- Ai Weiweiworld-renowned Chinese artist and activist. In 2009, Ai Weiwei was arrested and beaten by Chinese police. In 2011, the Chinese government arrested and imprisoned him without charge for 81 days. Ai Weiwei has received numerous awards, including the 2015 Ambassador of Conscience Award from Amnesty International and the 2012 Václav Havel Prize for Creative Dissent from the Human Rights Foundation. He is now the Einstein visiting professor at the Berlin University of the Arts. He is the director and producer of the new documentary, Human Flow.
Ai Weiwei has been called the most powerful artist in the world—and the most dangerous man in China. Born in 1957 in Beijing, he spent his childhood and youth in a hard labor camp in the Gobi Desert in remote northwest China. As a student at Beijing Film Academy, he first became involved in art and activism. He spent his twenties in New York City and then returned to China. In 2008, after a massive earthquake in Sichuan, China, Ai Weiwei launched a citizen investigation to collect the names of the more than 5,000 schoolchildren who died, partially as a result of the highly shoddy government construction of the schools. While his citizen investigation catapulted him to international fame, it also enraged Chinese government officials. In 2009, his popular blog was shut down. A few months later, police broke into his hotel room and attacked him, punching him in the face and causing cerebral hemorrhaging. In 2010, Ai Weiwei was placed under house arrest, after the Chinese government demolished his studio. Then, in 2011, he was arrested at the Beijing airport and held for 81 days, without any charges. Chinese authorities seized his passport and refused to return it until 2015. For more on the remarkable life of this world-renowned dissident and artist, we speak with Ai Weiwei.
AMY GOODMAN: I want to go back to your own story, especially for young people who are tuning in around the world right now. Talk about your parents. Talk about what happened to you in China.
AI WEIWEI: I was born in 1957. That’s the year my father was purged as a so-called rightist.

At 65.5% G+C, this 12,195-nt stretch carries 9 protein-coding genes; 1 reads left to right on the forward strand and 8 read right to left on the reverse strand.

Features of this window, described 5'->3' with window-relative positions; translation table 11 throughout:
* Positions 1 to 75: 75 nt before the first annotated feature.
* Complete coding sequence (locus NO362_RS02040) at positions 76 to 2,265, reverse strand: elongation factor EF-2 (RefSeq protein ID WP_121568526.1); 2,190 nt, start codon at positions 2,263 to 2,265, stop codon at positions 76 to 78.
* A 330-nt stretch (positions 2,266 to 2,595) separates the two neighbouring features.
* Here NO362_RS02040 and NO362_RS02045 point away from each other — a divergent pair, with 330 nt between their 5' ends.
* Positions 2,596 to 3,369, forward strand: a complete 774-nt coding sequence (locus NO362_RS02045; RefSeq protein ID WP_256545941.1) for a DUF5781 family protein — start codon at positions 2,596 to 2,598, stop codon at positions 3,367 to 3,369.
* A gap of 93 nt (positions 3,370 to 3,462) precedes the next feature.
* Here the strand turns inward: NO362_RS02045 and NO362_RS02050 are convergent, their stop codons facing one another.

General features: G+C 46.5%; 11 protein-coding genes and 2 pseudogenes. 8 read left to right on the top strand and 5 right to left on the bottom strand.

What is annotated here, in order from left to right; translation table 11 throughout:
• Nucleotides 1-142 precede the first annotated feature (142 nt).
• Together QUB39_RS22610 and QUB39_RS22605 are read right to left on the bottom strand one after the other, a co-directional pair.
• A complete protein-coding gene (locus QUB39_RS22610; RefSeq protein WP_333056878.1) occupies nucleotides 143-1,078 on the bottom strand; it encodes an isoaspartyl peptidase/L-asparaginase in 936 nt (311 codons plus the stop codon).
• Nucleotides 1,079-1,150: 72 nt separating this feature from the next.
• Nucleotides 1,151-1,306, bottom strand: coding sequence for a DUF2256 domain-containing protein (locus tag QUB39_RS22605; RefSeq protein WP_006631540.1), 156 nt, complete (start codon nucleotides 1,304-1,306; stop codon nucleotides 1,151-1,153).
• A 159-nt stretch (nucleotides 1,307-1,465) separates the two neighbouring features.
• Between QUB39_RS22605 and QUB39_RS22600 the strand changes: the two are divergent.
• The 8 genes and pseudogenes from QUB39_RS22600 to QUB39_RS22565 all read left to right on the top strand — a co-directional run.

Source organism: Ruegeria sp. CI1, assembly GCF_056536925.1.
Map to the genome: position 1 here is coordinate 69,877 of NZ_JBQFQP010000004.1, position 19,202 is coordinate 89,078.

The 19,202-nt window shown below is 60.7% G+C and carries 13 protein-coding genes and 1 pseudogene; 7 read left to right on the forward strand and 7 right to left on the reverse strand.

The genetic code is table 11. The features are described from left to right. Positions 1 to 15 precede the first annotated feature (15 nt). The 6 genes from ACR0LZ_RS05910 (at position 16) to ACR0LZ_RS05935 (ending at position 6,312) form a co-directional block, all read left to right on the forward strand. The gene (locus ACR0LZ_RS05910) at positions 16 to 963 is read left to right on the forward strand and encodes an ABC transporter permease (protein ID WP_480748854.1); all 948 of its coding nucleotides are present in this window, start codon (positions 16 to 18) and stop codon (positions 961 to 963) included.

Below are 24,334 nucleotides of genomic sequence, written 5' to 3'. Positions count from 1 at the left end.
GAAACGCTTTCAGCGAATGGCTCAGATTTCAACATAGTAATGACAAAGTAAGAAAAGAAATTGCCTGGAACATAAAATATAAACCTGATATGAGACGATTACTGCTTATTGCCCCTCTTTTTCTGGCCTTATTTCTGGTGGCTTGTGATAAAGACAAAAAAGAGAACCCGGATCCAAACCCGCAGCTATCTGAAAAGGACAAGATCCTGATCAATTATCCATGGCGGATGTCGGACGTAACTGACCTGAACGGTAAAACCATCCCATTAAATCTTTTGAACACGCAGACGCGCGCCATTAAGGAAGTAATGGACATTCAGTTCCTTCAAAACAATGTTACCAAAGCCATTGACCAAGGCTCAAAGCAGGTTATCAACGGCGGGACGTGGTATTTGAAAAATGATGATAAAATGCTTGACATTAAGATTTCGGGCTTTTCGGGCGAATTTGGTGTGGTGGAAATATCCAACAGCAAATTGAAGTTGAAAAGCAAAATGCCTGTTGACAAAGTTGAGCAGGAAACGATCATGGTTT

AMY GOODMAN: He had been a friend of Mao Zedong?
AI WEIWEI: Yeah, he’s the same generation, maybe younger than Mao Zedong. And they all spent time in—before the new nation established. So he belongs to this early revolutionary group. And he was a poet. He studied in Paris. And right after he came back to China, he was being put in jail for six years. Then, later, he joined the revolution. After the '49, he was criticized. And with about half-million of the intellectuals in China, they're being all put in the labor camps to—called re-education. So I grew up in these camps. During the Cultural Revolution, he really has to do very hard labors, insulted, beaten and—
AMY GOODMAN: This was in the Gobi Desert?
AI WEIWEI: Yeah, in the northwest, in the Gobi Desert, very far, farrest location you can get on the Chinese map.
AMY GOODMAN: And what was your understanding of what happened to you, as a child?
AI WEIWEI: As a child, you have no way to think otherwise, because everybody is in an extremely difficult situation. You think it’s like you’re standing in the rain, everywhere is under the rain. You know, it’s not—there’s no exception. So, he spent about 20 years, but cannot write words, you know, doing a lot of—to clean the public toilet. And he often been beaten and, you know, very—and sometimes he comes home with all the ink poured from—his head, you know, has become totally black, and going through a lot of this kind of insulting.
AMY GOODMAN: They poured ink over his head?
AI WEIWEI: Yeah, yeah, yeah. It’s just there’s a lot of meetings. The meetings, he have to stand in front of other people, and they would say all kinds of bad words about him. And he has to confess his crime, which he never committed any crime.
AMY GOODMAN: And what about your mother?
AI WEIWEI: My mother—
AMY GOODMAN: She also was a writer?
AI WEIWEI: Yeah, she also have to struggle. She has to try to find something to feed the children. And, you know, we’re living underground. You know, it’s like a hole. You’re digging down. And, you know, it’s just the whole family living underground.
AMY GOODMAN: You helped your father burn your whole library, except for this one French encyclopedia?
AI WEIWEI: Yeah. One day, I—my father had a huge collection of books, art books about impressionists, about Renaissance and even medieval artworks. You know, because the Red Guard always come to my home, have to check on those books, every page, page by page, they would—if they found anything like nudity or abstract art, they would really start to really question my father. And, you know, it’s humiliating him. So, one day, my father said, “We have to burn all those books, because those books attract so many people to come to our home.” So I helped him to burn those books, page by page, because it’s—and a lot of poetry books. You know, he’s a literary man, has a huge collection of books. So we burned it, everything.
AMY GOODMAN: And the next day, you were sent off to the labor camp?
AI WEIWEI: Yes, soon after, we were sent to the labor camp.